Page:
What do bleach-resistant coral, mammoth-elephant hybrids, and drought- and CO2-resistant crops have in common? A growing group of scientists think they might be the key to not just fighting climate change, but recovering from its effects. The theory is called “facilitated adaptation,” and it means using genetically modified species to optimize the health of our ecosystems as they exist right now. The idea is to blend technologies for de-extinction, gene-editing, and synthetic biology in order to preserve wildlife and conserve Earth's ecosystems at the maximum possible levels.
Earth is home to more than eight million known species, but they are dying off 1,000 times more rapidly than we'd expect given the natural background rate. This has lead many experts to declare that we are now in the midst of the sixth major mass extinction event in our planet's history. Biodiversity is key to the survival of humans, and of the Earth's ecosystems as a whole, so this is a major issue demanding human attention. Many scientists believe that although we engineered the crisis, we can also engineer a solution, and this is the basis for facilitated adaptation.
Sounds too far-fetched or ethically fraught to work? The far-fetched part is easy to put to bed. The technologies exist, and they work. CRISPR makes it possible to create things like transgenic salmon that grow twice as fast as their natural brethren. We've treated mosquitoes with bacteria so they can fight the Zika and dengue viruses in the wild. Researchers have been racing to create “super coral” adapted to a warmer climate. And a mammoth-elephant hybrid really is on the way, thanks to gene-editing.
Larger Questions Loom
That leaves the ethically fraught part, which is much more difficult to respond to. The truth is, there are no simple answers. The potential of human-curated ecosystems could lead us to an Earth without the loss of various species which are now on the brink of extinction. Conservationists are excited about harnessing the potential technology holds to artificially bolster the genetic defenses of vulnerable species.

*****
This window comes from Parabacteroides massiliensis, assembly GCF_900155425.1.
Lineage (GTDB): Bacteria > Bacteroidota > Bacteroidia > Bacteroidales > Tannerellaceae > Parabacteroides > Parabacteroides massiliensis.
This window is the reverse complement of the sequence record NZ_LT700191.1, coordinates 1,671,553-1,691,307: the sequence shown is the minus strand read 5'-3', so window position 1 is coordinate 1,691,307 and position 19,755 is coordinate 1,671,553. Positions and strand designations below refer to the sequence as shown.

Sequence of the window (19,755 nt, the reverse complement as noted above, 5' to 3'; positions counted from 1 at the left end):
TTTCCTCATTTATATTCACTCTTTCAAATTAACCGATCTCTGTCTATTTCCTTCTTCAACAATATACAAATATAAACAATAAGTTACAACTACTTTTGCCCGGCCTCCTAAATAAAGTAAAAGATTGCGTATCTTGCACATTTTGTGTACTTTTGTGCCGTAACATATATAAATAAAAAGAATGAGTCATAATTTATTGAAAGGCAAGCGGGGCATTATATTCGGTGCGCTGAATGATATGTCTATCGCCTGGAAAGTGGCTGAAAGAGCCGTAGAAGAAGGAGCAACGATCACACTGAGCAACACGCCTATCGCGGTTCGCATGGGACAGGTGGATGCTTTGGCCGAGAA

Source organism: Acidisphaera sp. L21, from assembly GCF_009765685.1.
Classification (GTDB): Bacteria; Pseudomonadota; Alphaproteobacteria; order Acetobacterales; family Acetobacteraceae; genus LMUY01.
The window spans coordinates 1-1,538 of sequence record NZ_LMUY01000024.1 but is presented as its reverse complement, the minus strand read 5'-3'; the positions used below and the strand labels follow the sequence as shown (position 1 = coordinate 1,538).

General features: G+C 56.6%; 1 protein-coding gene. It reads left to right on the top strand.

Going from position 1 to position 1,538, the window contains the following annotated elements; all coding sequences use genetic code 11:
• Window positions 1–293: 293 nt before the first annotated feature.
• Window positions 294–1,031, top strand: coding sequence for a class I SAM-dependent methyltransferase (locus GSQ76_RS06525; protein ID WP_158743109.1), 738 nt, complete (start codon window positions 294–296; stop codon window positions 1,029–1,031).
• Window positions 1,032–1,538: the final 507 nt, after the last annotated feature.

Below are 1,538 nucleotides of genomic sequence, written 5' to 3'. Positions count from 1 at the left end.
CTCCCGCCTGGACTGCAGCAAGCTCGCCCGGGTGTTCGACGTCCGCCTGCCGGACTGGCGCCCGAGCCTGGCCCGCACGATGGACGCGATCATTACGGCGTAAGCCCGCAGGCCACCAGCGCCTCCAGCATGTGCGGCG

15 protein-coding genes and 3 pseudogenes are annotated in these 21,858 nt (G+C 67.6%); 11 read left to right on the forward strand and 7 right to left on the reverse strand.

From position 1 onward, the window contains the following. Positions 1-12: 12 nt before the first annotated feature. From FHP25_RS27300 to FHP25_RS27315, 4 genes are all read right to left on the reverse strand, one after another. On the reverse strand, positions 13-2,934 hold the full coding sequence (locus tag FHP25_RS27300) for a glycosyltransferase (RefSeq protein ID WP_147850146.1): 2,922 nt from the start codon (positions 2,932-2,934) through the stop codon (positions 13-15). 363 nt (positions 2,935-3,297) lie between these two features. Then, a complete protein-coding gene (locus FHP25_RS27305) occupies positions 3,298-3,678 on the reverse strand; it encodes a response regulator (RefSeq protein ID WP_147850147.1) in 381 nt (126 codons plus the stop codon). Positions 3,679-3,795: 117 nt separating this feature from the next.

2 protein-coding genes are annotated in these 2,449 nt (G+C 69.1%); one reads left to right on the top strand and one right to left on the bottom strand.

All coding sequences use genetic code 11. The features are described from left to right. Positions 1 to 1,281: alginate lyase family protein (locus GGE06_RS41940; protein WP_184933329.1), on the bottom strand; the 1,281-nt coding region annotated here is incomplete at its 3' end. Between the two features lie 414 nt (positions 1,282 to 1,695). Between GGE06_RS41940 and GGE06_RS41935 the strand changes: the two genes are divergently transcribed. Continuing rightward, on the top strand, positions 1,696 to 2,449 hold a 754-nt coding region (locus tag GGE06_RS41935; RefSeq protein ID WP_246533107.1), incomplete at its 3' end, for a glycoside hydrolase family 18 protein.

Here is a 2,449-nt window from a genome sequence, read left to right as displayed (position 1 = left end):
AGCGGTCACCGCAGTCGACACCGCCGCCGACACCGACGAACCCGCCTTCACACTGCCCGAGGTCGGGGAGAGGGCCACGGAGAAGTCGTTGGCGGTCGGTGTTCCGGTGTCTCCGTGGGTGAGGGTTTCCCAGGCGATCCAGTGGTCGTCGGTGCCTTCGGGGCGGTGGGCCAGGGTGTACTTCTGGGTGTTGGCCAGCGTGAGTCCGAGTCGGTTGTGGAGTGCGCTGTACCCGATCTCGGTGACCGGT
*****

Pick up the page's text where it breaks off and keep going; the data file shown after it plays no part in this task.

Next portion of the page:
“A mammoth-y elephant serves multiple purposes,” University of Maine paleoecologist Jacquelyn Gill told CNet. “We have elephants being slaughtered at incredibly high rates because of poaching and the ivory trade. If you can open up a habitat for them, away from poachers, then that's a plus for elephants. If you can get mammoth-y elephants to live in the tundra and make it more resilient to climate change, then that has collateral benefits to other species.”
But gene-editing designed to, say, make a crop more resistant to high CO2 levels or a coral more resistant to bleaching is not as extreme as the actual resurrection championed by some in the de-extinction camp. The idea of using the mammoth-elephant hybrid to fortify climate change threatened tundra ecosystems is appealing — but why do we need mammoth-elephant hybrids to do this? Can't we simply protect elephants more effectively and get the same result?
In any case, there is no doubt at this point that the wilderness regions of the future will be populated at least in part with species that have the human will to interfere written into their genes. This is a fascinating — if not also somewhat terrifying — thing to ponder. However, the human impact on Earth is already profound, and much of that impact has ultimately had negative results. Perhaps it's time to turn that around, and use technology to foster more global biodiversity, and leave a more positive world legacy behind.
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